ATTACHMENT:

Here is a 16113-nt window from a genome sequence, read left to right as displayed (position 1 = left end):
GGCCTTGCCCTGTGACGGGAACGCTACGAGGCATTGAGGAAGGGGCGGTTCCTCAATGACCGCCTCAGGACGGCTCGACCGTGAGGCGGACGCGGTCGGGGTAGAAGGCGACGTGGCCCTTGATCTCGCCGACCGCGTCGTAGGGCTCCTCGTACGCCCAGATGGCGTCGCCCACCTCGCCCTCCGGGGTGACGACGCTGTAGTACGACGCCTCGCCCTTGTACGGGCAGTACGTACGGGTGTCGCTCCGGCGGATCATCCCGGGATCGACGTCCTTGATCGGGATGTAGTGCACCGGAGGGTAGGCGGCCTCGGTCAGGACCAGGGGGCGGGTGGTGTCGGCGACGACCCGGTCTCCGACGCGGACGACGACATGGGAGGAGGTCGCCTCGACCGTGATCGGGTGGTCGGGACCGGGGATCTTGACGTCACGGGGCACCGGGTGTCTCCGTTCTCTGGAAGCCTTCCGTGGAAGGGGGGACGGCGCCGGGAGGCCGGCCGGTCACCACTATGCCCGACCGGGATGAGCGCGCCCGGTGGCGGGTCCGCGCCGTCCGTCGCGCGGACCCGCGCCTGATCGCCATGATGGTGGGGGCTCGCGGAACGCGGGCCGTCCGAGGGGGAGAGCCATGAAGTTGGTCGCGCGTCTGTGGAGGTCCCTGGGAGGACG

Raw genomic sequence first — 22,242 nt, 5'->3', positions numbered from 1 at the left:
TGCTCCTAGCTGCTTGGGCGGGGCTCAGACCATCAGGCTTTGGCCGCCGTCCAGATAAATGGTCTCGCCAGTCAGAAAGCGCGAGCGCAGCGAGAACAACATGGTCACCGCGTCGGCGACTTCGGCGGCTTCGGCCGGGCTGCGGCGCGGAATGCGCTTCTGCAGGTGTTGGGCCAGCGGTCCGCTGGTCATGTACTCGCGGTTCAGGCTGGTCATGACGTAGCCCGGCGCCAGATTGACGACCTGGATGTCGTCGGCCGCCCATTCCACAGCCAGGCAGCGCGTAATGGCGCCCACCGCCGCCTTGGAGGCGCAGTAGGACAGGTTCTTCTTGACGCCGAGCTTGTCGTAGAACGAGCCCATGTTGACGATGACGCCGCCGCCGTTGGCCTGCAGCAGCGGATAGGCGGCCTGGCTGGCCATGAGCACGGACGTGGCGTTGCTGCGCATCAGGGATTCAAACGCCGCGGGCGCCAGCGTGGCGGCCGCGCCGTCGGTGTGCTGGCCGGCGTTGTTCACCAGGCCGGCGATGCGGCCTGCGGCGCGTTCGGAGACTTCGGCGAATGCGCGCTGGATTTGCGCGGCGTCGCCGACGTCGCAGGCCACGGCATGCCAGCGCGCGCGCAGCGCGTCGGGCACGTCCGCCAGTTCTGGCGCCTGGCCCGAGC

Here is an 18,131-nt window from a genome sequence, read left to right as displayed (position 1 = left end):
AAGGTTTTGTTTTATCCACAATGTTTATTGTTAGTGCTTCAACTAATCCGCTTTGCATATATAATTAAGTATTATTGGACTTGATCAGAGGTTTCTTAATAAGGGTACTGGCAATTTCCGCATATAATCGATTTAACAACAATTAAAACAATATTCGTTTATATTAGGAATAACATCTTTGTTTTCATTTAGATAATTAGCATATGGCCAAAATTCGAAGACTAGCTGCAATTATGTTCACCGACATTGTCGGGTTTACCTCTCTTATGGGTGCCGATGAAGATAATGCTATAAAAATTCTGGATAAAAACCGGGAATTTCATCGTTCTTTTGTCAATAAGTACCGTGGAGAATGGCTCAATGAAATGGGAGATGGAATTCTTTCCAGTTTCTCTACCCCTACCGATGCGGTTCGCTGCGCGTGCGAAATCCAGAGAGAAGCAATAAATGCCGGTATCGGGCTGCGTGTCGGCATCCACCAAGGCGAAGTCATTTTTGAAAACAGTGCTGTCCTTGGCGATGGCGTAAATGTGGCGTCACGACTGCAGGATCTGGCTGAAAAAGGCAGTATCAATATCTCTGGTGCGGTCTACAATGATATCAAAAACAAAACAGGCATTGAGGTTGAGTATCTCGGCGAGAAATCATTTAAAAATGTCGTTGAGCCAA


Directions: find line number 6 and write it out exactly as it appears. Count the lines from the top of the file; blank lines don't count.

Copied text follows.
AAGGTTTTGTTTTATCCACAATGTTTATTGTTAGTGCTTCAACTAATCCGCTTTGCATATATAATTAAGTATTATTGGACTTGATCAGAGGTTTCTTAATAAGGGTACTGGCAATTTCCGCATATAATCGATTTAACAACAATTAAAACAATATTCGTTTATATTAGGAATAACATCTTTGTTTTCATTTAGATAATTAGCATATGGCCAAAATTCGAAGACTAGCTGCAATTATGTTCACCGACATTGTCGGGTTTACCTCTCTTATGGGTGCCGATGAAGATAATGCTATAAAAATTCTGGATAAAAACCGGGAATTTCATCGTTCTTTTGTCAATAAGTACCGTGGAGAATGGCTCAATGAAATGGGAGATGGAATTCTTTCCAGTTTCTCTACCCCTACCGATGCGGTTCGCTGCGCGTGCGAAATCCAGAGAGAAGCAATAAATGCCGGTATCGGGCTGCGTGTCGGCATCCACCAAGGCGAAGTCATTTTTGAAAACAGTGCTGTCCTTGGCGATGGCGTAAATGTGGCGTCACGACTGCAGGATCTGGCTGAAAAAGGCAGTATCAATATCTCTGGTGCGGTCTACAATGATATCAAAAACAAAACAGGCATTGAGGTTGAGTATCTCGGCGAGAAATCATTTAAAAATGTCGTTGAGCCAA